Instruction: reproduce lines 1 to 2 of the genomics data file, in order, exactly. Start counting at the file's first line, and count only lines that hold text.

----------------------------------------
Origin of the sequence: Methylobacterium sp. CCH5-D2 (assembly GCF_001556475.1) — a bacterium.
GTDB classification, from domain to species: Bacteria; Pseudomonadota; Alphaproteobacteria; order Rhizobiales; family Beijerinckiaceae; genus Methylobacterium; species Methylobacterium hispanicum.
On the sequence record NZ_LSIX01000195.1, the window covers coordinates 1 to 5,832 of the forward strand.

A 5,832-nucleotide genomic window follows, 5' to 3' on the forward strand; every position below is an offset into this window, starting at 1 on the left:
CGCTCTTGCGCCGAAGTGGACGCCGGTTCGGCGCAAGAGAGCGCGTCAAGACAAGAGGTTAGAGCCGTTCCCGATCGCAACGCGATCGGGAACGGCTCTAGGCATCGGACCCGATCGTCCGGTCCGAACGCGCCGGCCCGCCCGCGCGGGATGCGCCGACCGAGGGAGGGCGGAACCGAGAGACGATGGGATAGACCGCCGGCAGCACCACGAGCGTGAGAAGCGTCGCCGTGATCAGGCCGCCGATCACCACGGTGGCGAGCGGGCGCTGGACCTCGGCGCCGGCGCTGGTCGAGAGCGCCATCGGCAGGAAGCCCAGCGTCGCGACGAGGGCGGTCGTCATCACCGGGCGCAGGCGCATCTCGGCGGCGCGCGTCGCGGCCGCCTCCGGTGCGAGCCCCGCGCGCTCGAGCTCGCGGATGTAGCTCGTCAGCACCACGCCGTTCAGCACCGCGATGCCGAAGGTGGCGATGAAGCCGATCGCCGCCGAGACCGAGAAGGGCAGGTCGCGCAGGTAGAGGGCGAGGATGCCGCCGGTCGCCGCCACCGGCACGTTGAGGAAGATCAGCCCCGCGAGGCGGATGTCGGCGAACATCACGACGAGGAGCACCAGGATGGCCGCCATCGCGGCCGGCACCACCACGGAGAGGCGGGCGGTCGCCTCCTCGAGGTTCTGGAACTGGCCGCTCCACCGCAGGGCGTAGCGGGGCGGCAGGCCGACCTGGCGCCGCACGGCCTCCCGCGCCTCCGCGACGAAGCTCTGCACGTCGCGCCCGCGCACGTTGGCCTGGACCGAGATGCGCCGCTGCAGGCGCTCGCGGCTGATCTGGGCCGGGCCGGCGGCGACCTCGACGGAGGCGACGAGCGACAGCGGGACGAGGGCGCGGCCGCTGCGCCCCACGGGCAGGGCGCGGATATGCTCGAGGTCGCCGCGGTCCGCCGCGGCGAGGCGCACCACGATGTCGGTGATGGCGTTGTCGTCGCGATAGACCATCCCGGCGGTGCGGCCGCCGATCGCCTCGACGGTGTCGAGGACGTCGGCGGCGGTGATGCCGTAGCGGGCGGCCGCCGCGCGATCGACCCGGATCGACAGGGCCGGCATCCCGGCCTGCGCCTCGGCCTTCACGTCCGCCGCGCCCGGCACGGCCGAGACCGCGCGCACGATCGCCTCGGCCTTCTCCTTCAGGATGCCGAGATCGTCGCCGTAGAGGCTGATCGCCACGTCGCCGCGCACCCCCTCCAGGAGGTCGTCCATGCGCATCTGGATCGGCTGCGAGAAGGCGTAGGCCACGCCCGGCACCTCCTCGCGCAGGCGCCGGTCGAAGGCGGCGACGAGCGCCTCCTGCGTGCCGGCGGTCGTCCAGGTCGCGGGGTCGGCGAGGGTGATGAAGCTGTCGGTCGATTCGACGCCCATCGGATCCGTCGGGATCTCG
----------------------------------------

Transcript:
Origin of the sequence: Methylobacterium sp. CCH5-D2 (assembly GCF_001556475.1) — a bacterium.
GTDB classification, from domain to species: Bacteria; Pseudomonadota; Alphaproteobacteria; order Rhizobiales; family Beijerinckiaceae; genus Methylobacterium; species Methylobacterium hispanicum.